A pull up/down resistor (or an on-chip current source) is used to give a certain "default" value to a node which would otherwise not have a default value but does need it.
Such a value is needed when the node feeds into a CMOS logic input because then undefined erratic behavior can occur as such a CMOS input has an extremely high input impedance so the voltage on the node can be easily disturbed making the gate "flip" randomly. In this case a pull up/down sets a default value and prevents random "flipping".
Is it needed everywhere ?
No because many nodes will be connected to some output which will provide a default value. Only nodes which could be high ohmic at some point and connect to a CMOS input need a pull up/down.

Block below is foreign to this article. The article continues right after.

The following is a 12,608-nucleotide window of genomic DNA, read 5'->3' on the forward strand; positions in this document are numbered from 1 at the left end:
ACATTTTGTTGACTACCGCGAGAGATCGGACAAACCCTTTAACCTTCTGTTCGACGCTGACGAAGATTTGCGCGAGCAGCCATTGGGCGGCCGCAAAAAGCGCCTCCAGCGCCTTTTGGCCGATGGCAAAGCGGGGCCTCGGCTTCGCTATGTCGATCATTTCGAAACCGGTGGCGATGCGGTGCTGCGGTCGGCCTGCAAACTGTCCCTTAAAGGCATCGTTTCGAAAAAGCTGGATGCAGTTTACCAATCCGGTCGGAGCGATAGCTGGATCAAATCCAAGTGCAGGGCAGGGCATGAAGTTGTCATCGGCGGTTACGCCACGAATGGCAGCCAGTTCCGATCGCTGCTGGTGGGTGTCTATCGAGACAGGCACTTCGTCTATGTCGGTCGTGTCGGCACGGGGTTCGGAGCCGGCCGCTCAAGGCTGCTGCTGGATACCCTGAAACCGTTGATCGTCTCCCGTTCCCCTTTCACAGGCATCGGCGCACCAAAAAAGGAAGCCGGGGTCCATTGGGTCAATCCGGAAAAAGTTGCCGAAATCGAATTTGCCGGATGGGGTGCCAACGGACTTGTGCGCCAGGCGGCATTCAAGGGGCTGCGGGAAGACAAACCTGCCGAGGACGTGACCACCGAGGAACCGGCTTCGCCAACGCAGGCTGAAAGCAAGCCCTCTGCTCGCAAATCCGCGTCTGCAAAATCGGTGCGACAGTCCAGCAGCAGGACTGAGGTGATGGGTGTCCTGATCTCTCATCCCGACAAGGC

You mention that a microcontroller's output level is unknown at startup. That can be true if the uC starts with the outputs in HighZ (high impedance, Tri-state) mode. Most uCs do this. After initialization the uC should define the output state properly. If the circuit connected to the uC's output cannot handle the HighZ mode properly (even for a short time) then a pull/up down is indeed needed.
A different use for pull up/down resistors is with open collector or open drain outputs. These outputs can only pull the voltage up or down. For example an open collector NPN can only pull the output down.
To be able to make a "high" signal a pull up resistor is needed.